The air and soil temperatures in Tongariro National Park change dramatically with the changing seasons; the result is a wide variety of habitats. Anything that lives in the Park must be hardy and well adapted to life in such an extreme environment.
As well as continually changing air and soil conditions, plant life also has to contend with volcanic activity, with ash, pumice, lava and fire, which can destroy entire landscapes. In the event of an eruption, it can take a very long time for plants to re-establish themselves especially if the soil has been covered with lava.
Beech forests once covered the northern slopes of Mount Tongariro, but the result of multiple eruptions and subsequent fires, means only red Tussocks and small shrubs fare on the upper slopes while the low level forest is made up of Totara trees.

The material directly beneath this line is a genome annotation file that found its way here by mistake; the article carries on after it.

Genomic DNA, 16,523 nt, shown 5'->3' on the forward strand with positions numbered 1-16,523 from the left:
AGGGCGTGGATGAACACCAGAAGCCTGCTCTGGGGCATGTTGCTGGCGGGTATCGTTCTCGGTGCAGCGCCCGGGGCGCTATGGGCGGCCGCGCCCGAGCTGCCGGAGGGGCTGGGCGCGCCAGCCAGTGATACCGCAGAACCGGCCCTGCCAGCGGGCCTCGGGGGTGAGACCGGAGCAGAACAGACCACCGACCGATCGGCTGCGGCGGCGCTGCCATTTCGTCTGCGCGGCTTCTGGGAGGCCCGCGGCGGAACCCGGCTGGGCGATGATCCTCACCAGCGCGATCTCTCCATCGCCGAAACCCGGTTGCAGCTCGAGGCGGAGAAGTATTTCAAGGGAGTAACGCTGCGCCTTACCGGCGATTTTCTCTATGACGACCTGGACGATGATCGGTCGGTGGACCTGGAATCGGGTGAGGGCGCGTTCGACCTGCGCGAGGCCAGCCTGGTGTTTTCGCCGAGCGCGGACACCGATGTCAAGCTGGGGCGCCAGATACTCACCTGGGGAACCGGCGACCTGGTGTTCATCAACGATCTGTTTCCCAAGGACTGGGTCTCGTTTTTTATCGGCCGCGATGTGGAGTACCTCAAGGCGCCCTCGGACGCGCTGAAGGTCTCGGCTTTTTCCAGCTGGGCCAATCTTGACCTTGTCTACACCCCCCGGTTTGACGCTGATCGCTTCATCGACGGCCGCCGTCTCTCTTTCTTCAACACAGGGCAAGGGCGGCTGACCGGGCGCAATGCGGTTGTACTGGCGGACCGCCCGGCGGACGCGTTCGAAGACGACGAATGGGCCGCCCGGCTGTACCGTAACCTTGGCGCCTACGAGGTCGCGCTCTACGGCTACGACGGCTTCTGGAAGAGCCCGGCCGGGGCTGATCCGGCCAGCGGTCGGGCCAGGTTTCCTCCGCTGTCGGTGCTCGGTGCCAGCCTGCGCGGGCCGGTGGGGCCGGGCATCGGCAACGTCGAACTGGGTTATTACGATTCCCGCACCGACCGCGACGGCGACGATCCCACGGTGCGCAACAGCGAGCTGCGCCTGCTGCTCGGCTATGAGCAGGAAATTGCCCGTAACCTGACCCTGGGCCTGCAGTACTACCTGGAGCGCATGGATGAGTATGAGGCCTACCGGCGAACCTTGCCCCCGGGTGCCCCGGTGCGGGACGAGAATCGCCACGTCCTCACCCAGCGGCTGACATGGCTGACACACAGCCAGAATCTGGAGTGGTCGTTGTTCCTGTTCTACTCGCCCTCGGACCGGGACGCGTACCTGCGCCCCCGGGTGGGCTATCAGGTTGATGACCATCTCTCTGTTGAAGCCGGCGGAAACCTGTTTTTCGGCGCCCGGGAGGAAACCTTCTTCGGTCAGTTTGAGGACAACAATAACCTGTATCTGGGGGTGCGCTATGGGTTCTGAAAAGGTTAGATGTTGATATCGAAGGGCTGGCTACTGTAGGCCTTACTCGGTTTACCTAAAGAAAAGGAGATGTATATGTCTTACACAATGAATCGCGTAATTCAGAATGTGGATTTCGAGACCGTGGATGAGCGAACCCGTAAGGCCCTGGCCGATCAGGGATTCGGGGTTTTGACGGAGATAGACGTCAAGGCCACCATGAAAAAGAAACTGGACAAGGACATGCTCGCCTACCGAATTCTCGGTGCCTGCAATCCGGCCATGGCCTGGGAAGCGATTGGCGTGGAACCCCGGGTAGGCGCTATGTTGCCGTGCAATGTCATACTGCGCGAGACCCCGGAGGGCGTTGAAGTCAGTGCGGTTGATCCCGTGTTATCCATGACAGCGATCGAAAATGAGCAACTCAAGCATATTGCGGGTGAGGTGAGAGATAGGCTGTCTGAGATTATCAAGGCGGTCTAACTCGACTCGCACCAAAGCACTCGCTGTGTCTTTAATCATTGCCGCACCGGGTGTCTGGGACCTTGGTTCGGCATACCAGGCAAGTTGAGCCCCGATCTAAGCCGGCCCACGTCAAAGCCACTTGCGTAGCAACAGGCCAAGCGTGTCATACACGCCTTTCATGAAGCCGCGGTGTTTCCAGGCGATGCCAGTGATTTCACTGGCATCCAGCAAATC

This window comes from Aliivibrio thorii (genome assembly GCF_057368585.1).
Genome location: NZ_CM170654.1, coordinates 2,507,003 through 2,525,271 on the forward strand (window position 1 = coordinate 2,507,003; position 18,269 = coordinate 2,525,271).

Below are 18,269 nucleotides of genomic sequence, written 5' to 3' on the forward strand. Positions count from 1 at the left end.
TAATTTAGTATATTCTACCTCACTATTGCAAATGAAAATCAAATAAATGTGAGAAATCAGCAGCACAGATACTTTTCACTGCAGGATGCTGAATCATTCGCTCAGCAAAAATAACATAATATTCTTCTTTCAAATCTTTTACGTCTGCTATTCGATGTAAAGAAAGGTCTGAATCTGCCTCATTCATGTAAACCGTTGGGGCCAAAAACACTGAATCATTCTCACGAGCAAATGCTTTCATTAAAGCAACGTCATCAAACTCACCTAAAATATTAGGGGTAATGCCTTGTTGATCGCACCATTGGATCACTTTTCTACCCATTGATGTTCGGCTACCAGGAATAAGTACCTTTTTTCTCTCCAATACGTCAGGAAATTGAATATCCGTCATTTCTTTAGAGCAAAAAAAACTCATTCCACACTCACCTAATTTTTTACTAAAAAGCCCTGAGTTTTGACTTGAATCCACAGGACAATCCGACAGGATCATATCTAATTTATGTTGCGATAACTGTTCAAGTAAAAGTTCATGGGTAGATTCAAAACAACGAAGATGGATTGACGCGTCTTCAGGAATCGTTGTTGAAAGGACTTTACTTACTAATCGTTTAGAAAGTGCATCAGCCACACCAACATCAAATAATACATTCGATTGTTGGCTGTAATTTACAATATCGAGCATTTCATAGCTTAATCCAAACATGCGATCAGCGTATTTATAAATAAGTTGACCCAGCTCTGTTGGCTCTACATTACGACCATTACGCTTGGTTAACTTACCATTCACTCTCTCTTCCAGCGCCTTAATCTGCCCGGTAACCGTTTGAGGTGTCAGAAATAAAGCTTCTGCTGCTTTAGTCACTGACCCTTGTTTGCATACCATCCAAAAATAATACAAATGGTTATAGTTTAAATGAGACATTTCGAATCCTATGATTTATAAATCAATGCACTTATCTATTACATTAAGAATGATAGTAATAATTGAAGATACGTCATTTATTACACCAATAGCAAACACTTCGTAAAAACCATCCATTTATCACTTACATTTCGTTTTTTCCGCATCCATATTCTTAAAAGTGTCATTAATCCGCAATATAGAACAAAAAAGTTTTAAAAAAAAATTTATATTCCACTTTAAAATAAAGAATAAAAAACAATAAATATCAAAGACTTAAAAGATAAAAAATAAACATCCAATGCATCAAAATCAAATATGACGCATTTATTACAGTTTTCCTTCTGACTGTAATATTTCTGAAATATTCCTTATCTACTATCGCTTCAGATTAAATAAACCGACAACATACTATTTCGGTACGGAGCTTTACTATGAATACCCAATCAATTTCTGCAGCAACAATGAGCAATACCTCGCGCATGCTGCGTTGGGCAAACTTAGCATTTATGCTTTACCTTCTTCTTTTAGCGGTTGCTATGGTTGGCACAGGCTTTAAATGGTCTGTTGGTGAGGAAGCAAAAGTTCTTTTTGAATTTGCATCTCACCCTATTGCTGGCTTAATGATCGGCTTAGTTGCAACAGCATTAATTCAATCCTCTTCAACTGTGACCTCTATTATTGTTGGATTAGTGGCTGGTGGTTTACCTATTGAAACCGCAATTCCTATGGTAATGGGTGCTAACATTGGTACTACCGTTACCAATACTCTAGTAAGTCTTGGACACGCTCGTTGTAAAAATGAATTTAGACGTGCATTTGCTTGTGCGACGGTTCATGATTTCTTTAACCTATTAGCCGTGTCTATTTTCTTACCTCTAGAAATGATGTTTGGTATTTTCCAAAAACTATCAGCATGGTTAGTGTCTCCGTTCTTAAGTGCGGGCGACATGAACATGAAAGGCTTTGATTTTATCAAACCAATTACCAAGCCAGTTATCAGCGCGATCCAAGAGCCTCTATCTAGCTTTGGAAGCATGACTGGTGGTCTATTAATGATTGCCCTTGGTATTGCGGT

In summer, in the damper areas on the northern slopes of the mountain, above Ketetahi, you can find Buttercups and the large Mountain Daisy flowers.
A bird specie called Pipits nest in the tussocks and are often seen looking for cicadas and grasshoppers as prey. In the forest on the northern slopes of the mountain you may see a species of bird called the North Island Robin.
It is important to keep to the marked track as things take a long time to grow on the mountain. The soils are fragile and the balance of life can be easily disturbed.
Books and Maps of Interest for Tongariro National Park